We may not ever know the faceless group that is behind Boko Haram. What should concern us is how the present leadership responds to it. If, as it were, it cocoons itself with few who share its peculiar understanding, comes out with a list of Boko Haram ‘supporters’ from within the government, the army, and so on; and that list happens to be a list of those who do not tow the line of the administration; or is simply a list designed to purge off certain tribe from the echelon of the armed forces, what reaction will be envisaged; or more appropriately, what reaction is being courted?

NLC had long back, due to the circumstances of Nigeria’s political history, been transformed from simply an umbrella for labor unions, to being part of the guardians of the nation. Was it not NLC and company that brought the nation to a standstill in the June 12 saga? But there are certain new ingredients that have made the current political stew really toxic. What is really the agenda of DrGoodluck? Do all members of his cabinet know it? If they do, do they all subscribe to it? How does that agenda relate to the common man?

Nigerians, by coming together in spite of the security challenges, have spoken loud and clear: they do not subscribe to DrGoodluck’s agenda, whatever it might be. One of the toxic ingredients in our political soup is the West. A BBC reporter was finding it extremely difficult to voice out the resentment of the Nigerian populace against the swift and draconian measures of DrGoodluck’s administration. These are people (BBC Press) who champion democracy, human rights, blah! blah! blah! Yet when the people spoke, the BBC reporter apparently decided to squeak rather than speak. (It was in a morning program of January 10, 2012)

So after the fuel subsidy debacle, (if there is going to be any after) NLC will face a dilemma. Here is someone in power as President of Nigeria. He decides that Nigerians do not know what is good for them; Nigerians do not agree, but the West does. And who will he listen to? He will listen to those who gave him the winning election formula, (dividing Nigeria along religious and geographic lines). So he will continue to sit as President. And he has a debt to the West which he has not paid back.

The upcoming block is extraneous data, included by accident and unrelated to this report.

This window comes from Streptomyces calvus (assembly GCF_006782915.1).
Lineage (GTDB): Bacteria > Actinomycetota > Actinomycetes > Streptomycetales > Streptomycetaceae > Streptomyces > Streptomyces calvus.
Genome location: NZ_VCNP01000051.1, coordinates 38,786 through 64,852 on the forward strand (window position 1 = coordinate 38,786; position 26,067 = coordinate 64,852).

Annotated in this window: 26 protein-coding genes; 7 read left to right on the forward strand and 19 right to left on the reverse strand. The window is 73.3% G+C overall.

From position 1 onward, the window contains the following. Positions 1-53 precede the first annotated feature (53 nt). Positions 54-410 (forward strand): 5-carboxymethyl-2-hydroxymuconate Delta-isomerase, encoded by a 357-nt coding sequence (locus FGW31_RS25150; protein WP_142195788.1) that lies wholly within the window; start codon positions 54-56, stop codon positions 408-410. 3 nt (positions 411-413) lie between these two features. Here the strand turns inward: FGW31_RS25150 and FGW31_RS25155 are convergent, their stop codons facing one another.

The West by its nature does not forgive failure. If there must be a united Nigeria and democracy is an obstacle to West’s agenda, then democracy must go. But some have observed that in the South-East of Nigeria the protests were lukewarm. One man interviewed said the Niger Delta has been subsidizing oil to Nigeria for more than 50 years; another said that the $8billion-dollar subsidy should have been money used to finance development of Niger Delta. So if Dr. Goodluck is a Niger Deltan, not a Nigerian; and if Niger Deltans have no problem with subsidy removal; and if the oil is found in Niger Delta; and if David Cameron is considering the possibility of letting Scotland go out of United Kingdom; then who are we Nigerians, a colonial creation, to resist the excision of Niger Delta from Nigeria? Am I being utopian? I hope so.

Musa Abdullahi via kigongabas@gmai.com